Mayor Mitch Landrieu will hold his fifth and final town-hall meeting on the 2015 city budget tonight at 6 p.m. in City Council District D. It will be held Arthur Ashe Charter School, 1456 Gardena Dr.

The Lens will live blog the meeting here.

Tuesday night’s meeting in District B was packed, and attendees had a wide range of comments and concerns for Landrieu to address. The meeting began with a pointed call for property tax reform from At-large Councilwoman Stacy Head. Head, chairwoman of the council’s budget committee, is pushing the city to lift property tax exemptions for nonprofits, particularly on properties where a commercial business is operating. Head’s campaign comes as Landrieu is urging voters to approve a constitutional amendment that would allow the city to double tax rates for police and fire services. The issue has come up at a number of this year’s budget meetings.

Landrieu said that Assessor Erroll Williams has been working to clean up exemptions on the tax rolls, at the council’s urging, but he added that the city still needs new revenue sources to meet its obligations — including the costs of two federal consent decrees over the police department and Orleans Parish Prison and a $17.5 million judgment against the city for overdue payments to the firefighters’ pension system — and fund its biggest priorities, such as growing the police department to 1,600 officers.

“Even if we did all of that perfectly, and even if we collected everything we need to collect, we would still have a huge gap. How many police officers do we have? 1,133,” he said, then encouraged audience members to approve the tax proposal.

Landrieu has previously said the city’s $500 million annual budget is as much as $200 million short of what it would need to fix the city’s crumbling neighborhood streets, increase the police department, properly fund parks and recreation programs and pay the bills on federal mandates. So, he said, the city has to make some choices.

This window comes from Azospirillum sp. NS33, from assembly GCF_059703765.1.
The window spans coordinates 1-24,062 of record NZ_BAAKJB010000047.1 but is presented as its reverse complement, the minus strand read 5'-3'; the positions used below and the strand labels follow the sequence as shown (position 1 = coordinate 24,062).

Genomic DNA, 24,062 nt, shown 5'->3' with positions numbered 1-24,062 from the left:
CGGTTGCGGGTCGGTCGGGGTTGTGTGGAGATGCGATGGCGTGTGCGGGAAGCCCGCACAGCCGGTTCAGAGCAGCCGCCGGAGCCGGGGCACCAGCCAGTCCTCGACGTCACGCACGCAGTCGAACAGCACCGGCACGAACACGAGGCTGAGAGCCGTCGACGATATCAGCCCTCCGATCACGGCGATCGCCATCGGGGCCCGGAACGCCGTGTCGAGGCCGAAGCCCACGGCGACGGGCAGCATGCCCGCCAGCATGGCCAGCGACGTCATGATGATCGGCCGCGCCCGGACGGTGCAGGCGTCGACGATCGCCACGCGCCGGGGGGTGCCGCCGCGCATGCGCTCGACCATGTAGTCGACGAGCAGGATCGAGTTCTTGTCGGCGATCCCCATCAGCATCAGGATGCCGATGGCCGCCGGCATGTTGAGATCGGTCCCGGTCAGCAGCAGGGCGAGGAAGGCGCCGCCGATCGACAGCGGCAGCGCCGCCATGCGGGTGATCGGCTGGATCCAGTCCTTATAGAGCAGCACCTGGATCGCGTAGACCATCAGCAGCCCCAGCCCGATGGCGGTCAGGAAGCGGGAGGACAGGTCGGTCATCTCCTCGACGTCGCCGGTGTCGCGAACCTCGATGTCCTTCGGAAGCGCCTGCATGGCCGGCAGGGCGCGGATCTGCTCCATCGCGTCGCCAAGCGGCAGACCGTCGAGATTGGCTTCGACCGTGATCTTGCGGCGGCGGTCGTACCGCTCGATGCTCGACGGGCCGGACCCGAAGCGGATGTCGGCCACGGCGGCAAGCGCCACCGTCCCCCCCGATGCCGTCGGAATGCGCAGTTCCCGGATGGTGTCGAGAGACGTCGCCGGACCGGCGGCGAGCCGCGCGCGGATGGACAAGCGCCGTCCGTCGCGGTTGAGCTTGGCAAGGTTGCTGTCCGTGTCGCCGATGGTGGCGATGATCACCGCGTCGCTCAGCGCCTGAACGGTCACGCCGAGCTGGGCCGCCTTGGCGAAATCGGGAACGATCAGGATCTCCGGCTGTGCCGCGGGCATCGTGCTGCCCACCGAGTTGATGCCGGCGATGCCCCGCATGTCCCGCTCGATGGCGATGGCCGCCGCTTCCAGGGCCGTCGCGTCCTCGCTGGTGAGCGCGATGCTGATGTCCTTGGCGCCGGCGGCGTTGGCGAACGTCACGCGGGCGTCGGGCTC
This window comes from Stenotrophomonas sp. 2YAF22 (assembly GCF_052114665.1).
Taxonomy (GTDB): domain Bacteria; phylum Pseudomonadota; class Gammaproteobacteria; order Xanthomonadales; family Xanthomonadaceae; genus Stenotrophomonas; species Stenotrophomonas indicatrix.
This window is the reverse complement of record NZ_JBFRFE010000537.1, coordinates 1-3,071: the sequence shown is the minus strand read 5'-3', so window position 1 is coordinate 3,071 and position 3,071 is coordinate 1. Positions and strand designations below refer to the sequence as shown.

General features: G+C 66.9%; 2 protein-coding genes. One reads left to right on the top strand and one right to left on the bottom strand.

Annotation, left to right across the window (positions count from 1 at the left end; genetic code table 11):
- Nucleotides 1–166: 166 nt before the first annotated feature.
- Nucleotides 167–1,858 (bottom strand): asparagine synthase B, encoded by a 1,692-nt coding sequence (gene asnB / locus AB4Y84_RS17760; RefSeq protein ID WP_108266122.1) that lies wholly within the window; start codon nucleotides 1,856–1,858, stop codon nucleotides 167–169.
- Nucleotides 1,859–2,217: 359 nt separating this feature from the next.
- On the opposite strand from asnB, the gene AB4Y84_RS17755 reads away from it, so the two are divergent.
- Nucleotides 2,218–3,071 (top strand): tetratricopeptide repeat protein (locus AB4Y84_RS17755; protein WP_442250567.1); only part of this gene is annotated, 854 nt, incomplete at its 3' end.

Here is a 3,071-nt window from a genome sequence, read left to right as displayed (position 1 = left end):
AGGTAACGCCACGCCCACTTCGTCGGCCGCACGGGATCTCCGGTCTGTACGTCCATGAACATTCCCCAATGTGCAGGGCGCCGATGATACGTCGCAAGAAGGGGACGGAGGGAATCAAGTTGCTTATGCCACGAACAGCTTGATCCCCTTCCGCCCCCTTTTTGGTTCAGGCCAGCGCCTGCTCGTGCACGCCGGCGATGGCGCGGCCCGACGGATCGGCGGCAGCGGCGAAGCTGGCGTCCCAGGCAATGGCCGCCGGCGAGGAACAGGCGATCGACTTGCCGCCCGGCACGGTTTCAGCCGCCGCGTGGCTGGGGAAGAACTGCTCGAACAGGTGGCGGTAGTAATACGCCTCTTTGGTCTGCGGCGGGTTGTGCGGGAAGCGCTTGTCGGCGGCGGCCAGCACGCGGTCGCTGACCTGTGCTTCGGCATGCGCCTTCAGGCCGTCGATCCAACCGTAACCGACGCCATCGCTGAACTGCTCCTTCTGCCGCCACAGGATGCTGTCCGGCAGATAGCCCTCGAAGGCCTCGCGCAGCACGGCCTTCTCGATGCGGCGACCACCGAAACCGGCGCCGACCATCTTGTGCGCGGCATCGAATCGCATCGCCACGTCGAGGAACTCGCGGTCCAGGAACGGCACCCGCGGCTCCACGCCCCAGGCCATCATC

An easy choice, for Landrieu at least, involves the jail. The Sheriff’s Office will soon open a 1,438-bed building that will replace most of the jail’s current facilities. But it won’t accommodate certain inmates with medical and mental health needs, meaning it’s out of compliance with the consent decree. Sheriff Marlin Gusman favors building yet another facility to house that group, and provide additional beds to meet the city’s jail population needs. The building would go on a plot of land — once said to be intended for “green space,” between the 1,438-bed jail and Gusman’s new Kitchen/Warehouse facility. Landrieu, who initially seemed to be open to the additional building, is now pushing for renovations to the Phase II building to meet medical and mental health needs.

“Do you want to build more jail cells or do you want a better NORD [New Orleans Recreation Department]?” Landrieu said at the meeting. “I don’t think we have to build a bigger prison. That’s my personal opinion.”

However, he added that the decision may ultimately lie with U.S. District Court Judge Lance Africk, who is overseeing the consent decree.

Landrieu complained about the federal mandates, which combined with the state legislature’s reluctance to approve new taxes, leave local governments in a bind.

“The federal government is retaining the power to tell you what to do, and the state government is retaining the power” of the purse, he said. “That puts more and more responsibility on municipal governments.”

Live blog, 6 p.m. Wednesday

Charles Maldonado

Charles Maldonado is the editor of The Lens. He previously worked as The Lens' government accountability reporter, covering local politics and criminal justice. Prior to joining The Lens, he worked for...